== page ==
Paul Nelson writes a weekly fishing column for the Bemidji Pioneer. He runs the Bemidji Area Lakes Guide Service.
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December has arrived, but there is still no ice on Bemidji-area lakes. It was an unusual weather week -- a couple of days with late November rains that melted most of the ice and accumulated snow on the ground. Then the rain turned back to snow and covered the ground again.
The rifle deer season is over in the Bemidji area, so area anglers are waiting for the lakes to be covered with enough ice to go ice fishing. The grouse and small game seasons are still active and hunters can hunt deer with muzzleloaders beginning on Saturday. Some of the small ponds are frozen over, with shoreline ice starting to form on some of the shallow bays and lakes. It will likely be at least one more week before a few lakes are frozen-over and longer than that before there is enough ice for anglers to walk on the lakes.
There is one more weekend of the 2016 Minnesota Rifle Deer Season in Zone 1A, which includes most of the Bemidji area. The rifle deer season closes this Sunday. It has been an unusually warm deer hunting season and a very mild fall so far, but that may be about to change.
BEMIDJI -- The first weekend of the rifle deer season in Minnesota was one of the warmest in memory for many deer hunters in the Bemidji area. The warmer weather is expected to continue into next week, with temperatures in the 50s predicted for this weekend.
Deer hunters are eagerly anticipating Saturday morning, when the Minnesota rifle deer season will open a half-hour before sunrise in most of Minnesota. Most of the Bemidji area is in Zone 1A, which opens Nov. 5 and runs until Nov. 20, which gives local hunters two weeks and three weekends to get their deer.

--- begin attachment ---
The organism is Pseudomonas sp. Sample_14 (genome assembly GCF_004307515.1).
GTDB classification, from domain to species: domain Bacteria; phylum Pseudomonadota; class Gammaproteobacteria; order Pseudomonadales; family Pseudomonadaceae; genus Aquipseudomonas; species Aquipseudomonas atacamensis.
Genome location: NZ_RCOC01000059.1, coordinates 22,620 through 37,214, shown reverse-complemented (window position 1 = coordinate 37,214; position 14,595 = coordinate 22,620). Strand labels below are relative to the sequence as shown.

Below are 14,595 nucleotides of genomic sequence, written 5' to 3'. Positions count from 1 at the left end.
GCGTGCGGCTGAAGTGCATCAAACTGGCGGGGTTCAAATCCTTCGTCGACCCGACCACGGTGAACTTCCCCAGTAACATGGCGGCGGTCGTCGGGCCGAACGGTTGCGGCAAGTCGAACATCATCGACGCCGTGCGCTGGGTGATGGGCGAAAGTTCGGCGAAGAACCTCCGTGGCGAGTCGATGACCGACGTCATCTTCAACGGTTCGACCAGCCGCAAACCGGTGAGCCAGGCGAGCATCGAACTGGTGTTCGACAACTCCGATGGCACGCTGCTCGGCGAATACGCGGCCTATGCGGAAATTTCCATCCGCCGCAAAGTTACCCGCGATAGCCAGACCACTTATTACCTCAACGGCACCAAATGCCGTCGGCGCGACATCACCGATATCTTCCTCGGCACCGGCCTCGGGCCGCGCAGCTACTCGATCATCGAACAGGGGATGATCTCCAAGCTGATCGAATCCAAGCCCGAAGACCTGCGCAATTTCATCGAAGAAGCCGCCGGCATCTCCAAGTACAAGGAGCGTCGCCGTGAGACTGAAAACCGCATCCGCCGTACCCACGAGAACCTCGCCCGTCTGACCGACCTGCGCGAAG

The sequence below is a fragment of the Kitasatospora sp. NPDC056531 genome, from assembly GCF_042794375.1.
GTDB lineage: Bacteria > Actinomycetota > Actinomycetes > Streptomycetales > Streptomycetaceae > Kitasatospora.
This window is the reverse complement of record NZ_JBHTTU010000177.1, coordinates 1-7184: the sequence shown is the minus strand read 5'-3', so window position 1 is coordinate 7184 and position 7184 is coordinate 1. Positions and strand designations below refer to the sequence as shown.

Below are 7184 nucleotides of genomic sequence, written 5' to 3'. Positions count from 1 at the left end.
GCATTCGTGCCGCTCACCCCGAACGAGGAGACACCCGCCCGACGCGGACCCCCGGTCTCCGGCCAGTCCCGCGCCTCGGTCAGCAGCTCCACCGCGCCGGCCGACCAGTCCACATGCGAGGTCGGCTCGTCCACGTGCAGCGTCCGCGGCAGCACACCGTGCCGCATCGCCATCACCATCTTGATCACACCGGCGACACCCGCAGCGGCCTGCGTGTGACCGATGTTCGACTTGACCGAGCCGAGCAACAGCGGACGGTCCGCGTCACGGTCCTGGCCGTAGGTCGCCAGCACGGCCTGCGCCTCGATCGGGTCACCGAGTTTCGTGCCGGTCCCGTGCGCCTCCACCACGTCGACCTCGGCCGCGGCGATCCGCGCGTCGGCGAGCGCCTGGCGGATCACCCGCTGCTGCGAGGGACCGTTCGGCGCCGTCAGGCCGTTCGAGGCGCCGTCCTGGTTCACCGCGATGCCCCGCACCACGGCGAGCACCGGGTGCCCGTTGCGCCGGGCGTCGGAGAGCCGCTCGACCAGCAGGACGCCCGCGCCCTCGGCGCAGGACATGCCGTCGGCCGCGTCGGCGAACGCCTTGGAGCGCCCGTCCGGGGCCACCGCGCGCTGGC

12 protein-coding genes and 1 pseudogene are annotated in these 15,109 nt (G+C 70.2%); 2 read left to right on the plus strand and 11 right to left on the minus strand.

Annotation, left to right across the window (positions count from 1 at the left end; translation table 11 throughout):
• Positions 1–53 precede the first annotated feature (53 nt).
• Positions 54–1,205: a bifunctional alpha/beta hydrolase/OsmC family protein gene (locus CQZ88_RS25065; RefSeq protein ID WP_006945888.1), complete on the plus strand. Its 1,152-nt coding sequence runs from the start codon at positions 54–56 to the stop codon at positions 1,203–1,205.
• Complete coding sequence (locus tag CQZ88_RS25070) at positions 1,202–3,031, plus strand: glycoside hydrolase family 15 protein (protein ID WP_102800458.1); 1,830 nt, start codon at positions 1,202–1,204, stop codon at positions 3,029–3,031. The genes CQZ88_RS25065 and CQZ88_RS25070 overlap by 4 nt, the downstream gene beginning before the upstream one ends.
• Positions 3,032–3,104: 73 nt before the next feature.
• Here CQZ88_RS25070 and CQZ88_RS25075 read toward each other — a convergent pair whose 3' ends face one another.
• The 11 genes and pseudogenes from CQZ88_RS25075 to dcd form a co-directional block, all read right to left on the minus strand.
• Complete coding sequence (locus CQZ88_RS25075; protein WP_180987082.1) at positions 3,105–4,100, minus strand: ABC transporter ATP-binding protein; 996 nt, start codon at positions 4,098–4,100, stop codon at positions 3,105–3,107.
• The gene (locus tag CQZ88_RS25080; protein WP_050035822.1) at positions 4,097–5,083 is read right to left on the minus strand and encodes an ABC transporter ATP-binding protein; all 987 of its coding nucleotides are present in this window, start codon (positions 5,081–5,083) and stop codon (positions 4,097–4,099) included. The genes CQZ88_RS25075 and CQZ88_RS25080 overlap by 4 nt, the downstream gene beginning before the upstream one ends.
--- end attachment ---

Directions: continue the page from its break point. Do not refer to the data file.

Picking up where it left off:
There is only one more week before the Minnesota Rifle Deer Season begins. The season opens in most of Minnesota on Nov. 5. Until then, there are still quite a few anglers on the lakes in the Bemidji area because of the mild weather.
The fall cool down in the Bemidji area lakes continues as the days get shorter and the nights get colder. Most of the local lakes now have surface water temperatures in the mid-50s, so the lakes have about 15 more degrees to cool before the lakes are ready to begin freezing. The "cold water period" in the lakes begins once the lakes reach between 39 and 40 degrees, which is the point where water is most dense. Water cooler than 40 degrees will float on top of the 40 degree water and eventually freeze and turn into ice.
The fall cool down continues in the Bemidji area, with surface water temperatures in most lakes dropping to the low to mid 60s. The peak fall fishing is upon us, so the time is now to get out on the lakes. Many areas in Northern Minnesota were hit by frost for the first time in the past week, so the trees are quickly starting to turn colors in the Bemidji area. Many times strong winds from a storm will blow the leaves off of the trees prematurely, so don't wait to take time to view the fall leaves or the opportunity may be lost for another year.
The September full moon is today. There should be a few extra boats on area lakes at night this weekend, with anglers fishing for big walleyes or trophy muskies.
Labor Day Weekend is the last big weekend of the summer tourist season in the Bemidji area. If the weather cooperates, the lakes should be extra busy for one last weekend of summer. The warm late summer weather held through another week, with surface water temperatures in most lakes still in the low 70s. Some of the fall changes in the lakes are already starting to happen, and the changes will intensify as the water temperatures drop below 70.